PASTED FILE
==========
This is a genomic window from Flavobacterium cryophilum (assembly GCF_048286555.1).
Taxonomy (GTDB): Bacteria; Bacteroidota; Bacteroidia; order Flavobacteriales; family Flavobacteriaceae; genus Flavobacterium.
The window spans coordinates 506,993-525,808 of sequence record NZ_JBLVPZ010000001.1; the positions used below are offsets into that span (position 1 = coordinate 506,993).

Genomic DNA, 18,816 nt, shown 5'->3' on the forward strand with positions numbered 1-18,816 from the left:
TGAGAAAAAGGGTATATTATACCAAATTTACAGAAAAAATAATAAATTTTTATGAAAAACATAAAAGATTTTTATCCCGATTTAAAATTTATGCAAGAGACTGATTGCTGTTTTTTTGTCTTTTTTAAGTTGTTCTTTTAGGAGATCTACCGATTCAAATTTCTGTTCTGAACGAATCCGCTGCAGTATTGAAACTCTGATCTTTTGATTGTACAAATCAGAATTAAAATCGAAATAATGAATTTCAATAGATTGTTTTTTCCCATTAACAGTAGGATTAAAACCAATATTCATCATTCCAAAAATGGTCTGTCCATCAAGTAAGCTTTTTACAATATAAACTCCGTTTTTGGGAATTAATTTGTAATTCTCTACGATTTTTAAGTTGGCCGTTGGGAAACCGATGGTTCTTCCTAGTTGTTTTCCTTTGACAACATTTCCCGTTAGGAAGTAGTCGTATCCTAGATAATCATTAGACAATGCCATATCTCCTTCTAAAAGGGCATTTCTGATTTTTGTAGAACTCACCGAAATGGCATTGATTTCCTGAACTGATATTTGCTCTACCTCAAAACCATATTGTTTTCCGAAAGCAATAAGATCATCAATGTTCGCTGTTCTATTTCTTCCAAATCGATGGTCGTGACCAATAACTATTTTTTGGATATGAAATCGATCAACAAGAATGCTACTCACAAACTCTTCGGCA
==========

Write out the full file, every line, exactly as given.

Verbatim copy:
This is a genomic window from Flavobacterium cryophilum (assembly GCF_048286555.1).
Taxonomy (GTDB): Bacteria; Bacteroidota; Bacteroidia; order Flavobacteriales; family Flavobacteriaceae; genus Flavobacterium.
The window spans coordinates 506,993-525,808 of sequence record NZ_JBLVPZ010000001.1; the positions used below are offsets into that span (position 1 = coordinate 506,993).

Genomic DNA, 18,816 nt, shown 5'->3' on the forward strand with positions numbered 1-18,816 from the left:
TGAGAAAAAGGGTATATTATACCAAATTTACAGAAAAAATAATAAATTTTTATGAAAAACATAAAAGATTTTTATCCCGATTTAAAATTTATGCAAGAGACTGATTGCTGTTTTTTTGTCTTTTTTAAGTTGTTCTTTTAGGAGATCTACCGATTCAAATTTCTGTTCTGAACGAATCCGCTGCAGTATTGAAACTCTGATCTTTTGATTGTACAAATCAGAATTAAAATCGAAATAATGAATTTCAATAGATTGTTTTTTCCCATTAACAGTAGGATTAAAACCAATATTCATCATTCCAAAAATGGTCTGTCCATCAAGTAAGCTTTTTACAATATAAACTCCGTTTTTGGGAATTAATTTGTAATTCTCTACGATTTTTAAGTTGGCCGTTGGGAAACCGATGGTTCTTCCTAGTTGTTTTCCTTTGACAACATTTCCCGTTAGGAAGTAGTCGTATCCTAGATAATCATTAGACAATGCCATATCTCCTTCTAAAAGGGCATTTCTGATTTTTGTAGAACTCACCGAAATGGCATTGATTTCCTGAACTGATATTTGCTCTACCTCAAAACCATATTGTTTTCCGAAAGCAATAAGATCATCAATGTTCGCTGTTCTATTTCTTCCAAATCGATGGTCGTGACCAATAACTATTTTTTGGATATGAAATCGATCAACAAGAATGCTACTCACAAACTCTTCGGCA